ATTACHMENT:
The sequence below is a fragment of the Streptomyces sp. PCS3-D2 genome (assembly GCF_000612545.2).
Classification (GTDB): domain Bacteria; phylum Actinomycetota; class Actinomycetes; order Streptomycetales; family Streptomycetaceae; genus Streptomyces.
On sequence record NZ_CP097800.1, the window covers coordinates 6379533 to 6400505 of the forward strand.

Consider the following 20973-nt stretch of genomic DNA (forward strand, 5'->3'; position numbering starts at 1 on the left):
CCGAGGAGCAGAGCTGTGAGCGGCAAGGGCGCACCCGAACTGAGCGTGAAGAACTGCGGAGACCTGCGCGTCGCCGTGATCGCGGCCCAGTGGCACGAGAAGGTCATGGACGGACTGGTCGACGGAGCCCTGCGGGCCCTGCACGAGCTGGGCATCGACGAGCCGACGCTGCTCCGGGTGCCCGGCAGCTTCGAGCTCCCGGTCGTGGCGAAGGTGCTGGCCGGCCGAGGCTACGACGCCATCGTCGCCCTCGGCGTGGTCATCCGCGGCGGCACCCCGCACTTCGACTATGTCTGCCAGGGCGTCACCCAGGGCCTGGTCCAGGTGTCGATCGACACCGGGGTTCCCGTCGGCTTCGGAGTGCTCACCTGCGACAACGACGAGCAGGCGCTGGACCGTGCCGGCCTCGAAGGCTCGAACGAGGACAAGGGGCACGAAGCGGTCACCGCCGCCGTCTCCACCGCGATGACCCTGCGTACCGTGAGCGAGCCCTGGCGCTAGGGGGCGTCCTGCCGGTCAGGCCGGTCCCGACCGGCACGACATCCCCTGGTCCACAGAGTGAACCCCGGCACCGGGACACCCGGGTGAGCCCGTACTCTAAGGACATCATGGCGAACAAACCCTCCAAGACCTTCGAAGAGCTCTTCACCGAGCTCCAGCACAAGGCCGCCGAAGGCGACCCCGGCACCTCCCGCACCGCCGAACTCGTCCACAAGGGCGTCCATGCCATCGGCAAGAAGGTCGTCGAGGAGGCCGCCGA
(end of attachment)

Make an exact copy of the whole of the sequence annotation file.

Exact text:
The sequence below is a fragment of the Streptomyces sp. PCS3-D2 genome (assembly GCF_000612545.2).
Classification (GTDB): domain Bacteria; phylum Actinomycetota; class Actinomycetes; order Streptomycetales; family Streptomycetaceae; genus Streptomyces.
On sequence record NZ_CP097800.1, the window covers coordinates 6379533 to 6400505 of the forward strand.

Consider the following 20973-nt stretch of genomic DNA (forward strand, 5'->3'; position numbering starts at 1 on the left):
CCGAGGAGCAGAGCTGTGAGCGGCAAGGGCGCACCCGAACTGAGCGTGAAGAACTGCGGAGACCTGCGCGTCGCCGTGATCGCGGCCCAGTGGCACGAGAAGGTCATGGACGGACTGGTCGACGGAGCCCTGCGGGCCCTGCACGAGCTGGGCATCGACGAGCCGACGCTGCTCCGGGTGCCCGGCAGCTTCGAGCTCCCGGTCGTGGCGAAGGTGCTGGCCGGCCGAGGCTACGACGCCATCGTCGCCCTCGGCGTGGTCATCCGCGGCGGCACCCCGCACTTCGACTATGTCTGCCAGGGCGTCACCCAGGGCCTGGTCCAGGTGTCGATCGACACCGGGGTTCCCGTCGGCTTCGGAGTGCTCACCTGCGACAACGACGAGCAGGCGCTGGACCGTGCCGGCCTCGAAGGCTCGAACGAGGACAAGGGGCACGAAGCGGTCACCGCCGCCGTCTCCACCGCGATGACCCTGCGTACCGTGAGCGAGCCCTGGCGCTAGGGGGCGTCCTGCCGGTCAGGCCGGTCCCGACCGGCACGACATCCCCTGGTCCACAGAGTGAACCCCGGCACCGGGACACCCGGGTGAGCCCGTACTCTAAGGACATCATGGCGAACAAACCCTCCAAGACCTTCGAAGAGCTCTTCACCGAGCTCCAGCACAAGGCCGCCGAAGGCGACCCCGGCACCTCCCGCACCGCCGAACTCGTCCACAAGGGCGTCCATGCCATCGGCAAGAAGGTCGTCGAGGAGGCCGCCGA